U.S. senator: CIA interrogation tactics helped get bin Laden
WASHINGTON — Republicans on the Senate Intelligence Committee soon will release a report asserting the CIA's use of harsh interrogation techniques helped bring down Osama bin Laden and disrupt terrorist plots, the panel's top Republican said on Sunday.
“Information gleaned from these interrogations was in fact used to interrupt and disrupt terrorist plots, including some information that took down bin Laden,” Sen. Saxby Chambliss of Georgia said on CBS' “Face the Nation.”
Democrats who control the Senate Intelligence Committee are expected to issue their own report that alleges the CIA techniques, such as waterboarding, did not help yield valuable intelligence and were not necessary.
The two reports will emerge five years after the committee authorized a probe into the CIA's possible use of torture after the Sept. 11, 2001, attacks.
It is unclear when the Democrats' report will be released because Sen. Dianne Feinstein, D-Calif., who chairs the committee, has said she may challenge some redactions made by the Obama administration.
President Obama, who banned the practices after taking office in 2009, said on Friday that the CIA had “tortured some folks” during former President George W. Bush's administration.
“We did some things that were contrary to our values,” Obama said.
Republicans on the committee have long disagreed with Democrats about the use of the so-called enhanced interrogation techniques, and they largely boycotted the committee's probe.
“I thought it was a mistake then. I still think it is a mistake,” Chambliss said on CBS.
The investigation has been plagued with difficulties. The CIA conceded last week that it had improperly monitored computers used by committee investigators looking into the torture allegations.
The revelation prompted two Democratic senators to call for the resignation of CIA Director John Brennan, who took over the spy agency last year.
Senate committee members appearing on Sunday television news shows did not call for Brennan's resignation, but they said the CIA had committed a breach of trust that needs to be addressed.
Arizona Republican Sen. John McCain, a survivor of torture, said on the Fox News program “Sunday Morning Futures” that he is in some ways more concerned about the CIA spying on Senate staffers than the torture issue, and he called for an independent investigation.
U.S. Rep. Mike Rogers of Michigan, the Republican chairman of the House Intelligence Committee, warned against overreacting.
“I don't think this is some conspiracy notion that they wanted to spy on either of our committees. That would of course be intolerable. I think it would be a crime,” Rogers said on CNN's “State of the Union.”
But these were CIA computers at a CIA facility, he said. “That's a little bit different than spying on Congress.”
Sen. Angus King, who sits on the Senate Intelligence Committee, said the CIA's biggest mistake on the interrogations was not being able to admit a mistake.
“They're still trying to justify it and argue it wasn't torture, which is nonsense,” the Maine independent said on CNN. “I think we could put this behind us. But they keep, they keep trying to justify it. And it's unjustifiable.”
Show commenting policy
TribLive commenting policy
You are solely responsible for your comments and by using TribLive.com you agree to our Terms of Service.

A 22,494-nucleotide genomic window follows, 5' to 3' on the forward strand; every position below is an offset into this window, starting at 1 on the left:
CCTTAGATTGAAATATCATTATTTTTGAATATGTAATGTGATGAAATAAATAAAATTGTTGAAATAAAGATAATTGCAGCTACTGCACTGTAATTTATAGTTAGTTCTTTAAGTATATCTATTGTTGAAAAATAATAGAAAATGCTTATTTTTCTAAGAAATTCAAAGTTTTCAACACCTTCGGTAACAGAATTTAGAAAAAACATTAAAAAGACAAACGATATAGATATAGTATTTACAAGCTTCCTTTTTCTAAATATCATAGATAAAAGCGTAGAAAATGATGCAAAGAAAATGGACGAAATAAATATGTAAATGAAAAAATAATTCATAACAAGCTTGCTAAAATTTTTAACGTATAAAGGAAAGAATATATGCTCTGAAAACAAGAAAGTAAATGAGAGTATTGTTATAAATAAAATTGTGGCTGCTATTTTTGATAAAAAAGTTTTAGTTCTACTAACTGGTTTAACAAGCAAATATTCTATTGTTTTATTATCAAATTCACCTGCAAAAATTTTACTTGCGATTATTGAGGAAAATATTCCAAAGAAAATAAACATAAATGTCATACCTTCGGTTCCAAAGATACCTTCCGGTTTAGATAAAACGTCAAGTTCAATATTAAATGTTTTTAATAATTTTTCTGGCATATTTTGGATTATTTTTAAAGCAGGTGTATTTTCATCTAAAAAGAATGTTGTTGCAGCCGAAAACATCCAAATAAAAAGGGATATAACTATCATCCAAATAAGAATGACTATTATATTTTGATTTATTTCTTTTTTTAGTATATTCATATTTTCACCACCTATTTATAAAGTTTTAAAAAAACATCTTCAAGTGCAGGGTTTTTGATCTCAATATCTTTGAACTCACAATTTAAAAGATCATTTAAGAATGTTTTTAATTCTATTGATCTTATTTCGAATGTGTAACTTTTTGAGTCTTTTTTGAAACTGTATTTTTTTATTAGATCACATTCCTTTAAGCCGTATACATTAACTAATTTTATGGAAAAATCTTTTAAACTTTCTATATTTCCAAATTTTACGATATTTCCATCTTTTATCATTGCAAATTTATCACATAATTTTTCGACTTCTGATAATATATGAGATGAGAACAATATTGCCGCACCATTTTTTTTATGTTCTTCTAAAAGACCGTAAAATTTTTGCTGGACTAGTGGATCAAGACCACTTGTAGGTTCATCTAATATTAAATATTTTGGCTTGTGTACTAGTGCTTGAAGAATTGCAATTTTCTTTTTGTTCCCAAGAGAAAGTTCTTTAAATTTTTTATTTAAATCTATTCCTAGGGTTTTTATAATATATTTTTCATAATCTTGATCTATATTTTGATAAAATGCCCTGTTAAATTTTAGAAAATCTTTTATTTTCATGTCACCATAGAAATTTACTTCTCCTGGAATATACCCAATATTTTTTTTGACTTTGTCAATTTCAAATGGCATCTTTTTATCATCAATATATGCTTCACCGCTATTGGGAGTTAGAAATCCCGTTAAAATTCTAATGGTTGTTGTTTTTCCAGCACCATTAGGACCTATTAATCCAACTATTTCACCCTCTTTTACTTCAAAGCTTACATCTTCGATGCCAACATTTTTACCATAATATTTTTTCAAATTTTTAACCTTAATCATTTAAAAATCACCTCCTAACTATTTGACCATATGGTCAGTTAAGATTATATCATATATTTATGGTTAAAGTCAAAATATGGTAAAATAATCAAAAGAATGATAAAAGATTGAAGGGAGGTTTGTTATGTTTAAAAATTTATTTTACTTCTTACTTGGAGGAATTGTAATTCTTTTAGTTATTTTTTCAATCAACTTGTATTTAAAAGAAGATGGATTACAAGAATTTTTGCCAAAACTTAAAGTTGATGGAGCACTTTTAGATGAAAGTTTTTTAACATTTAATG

We moderate comments. Our goal is to provide substantive commentary for a general readership. By screening submissions, we provide a space where readers can share intelligent and informed commentary that enhances the quality of our news and information.
While most comments will be posted if they are on-topic and not abusive, moderating decisions are subjective. We will make them as carefully and consistently as we can. Because of the volume of reader comments, we cannot review individual moderation decisions with readers.
We value thoughtful comments representing a range of views that make their point quickly and politely. We make an effort to protect discussions from repeated comments either by the same reader or different readers.
We follow the same standards for taste as the daily newspaper. A few things we won't tolerate: personal attacks, obscenity, vulgarity, profanity (including expletives and letters followed by dashes), commercial promotion, impersonations, incoherence, proselytizing and SHOUTING. Don't include URLs to Web sites.
We do not edit comments. They are either approved or deleted. We reserve the right to edit a comment that is quoted or excerpted in an article. In this case, we may fix spelling and punctuation.
We welcome strong opinions and criticism of our work, but we don't want comments to become bogged down with discussions of our policies and we will moderate accordingly.
We appreciate it when readers and people quoted in articles or blog posts point out errors of fact or emphasis and will investigate all assertions. But these suggestions should be sent via e-mail. To avoid distracting other readers, we won't publish comments that suggest a correction. Instead, corrections will be made in a blog post or in an article.
- Natural gas royalties lawsuit hinges on transaction date
- Lawmakers press Veterans Affairs for improved access to rural health care
- 2 W.Va. coal operators sentenced in scheme
- Los Angeles police kill man in struggle captured on video
- Deadly bacteria release spurs concern at Louisiana lab
- Nurse who survived Ebola virus says Dallas hospital failed her
- California GOP officially recognizes 1st gay group
- Dead dog found in pickup truck in icy river
- Cold, snow break February records in Northeast
- No signs of deal on Homeland funding
- Astronauts complete extensive cable job in spacewalks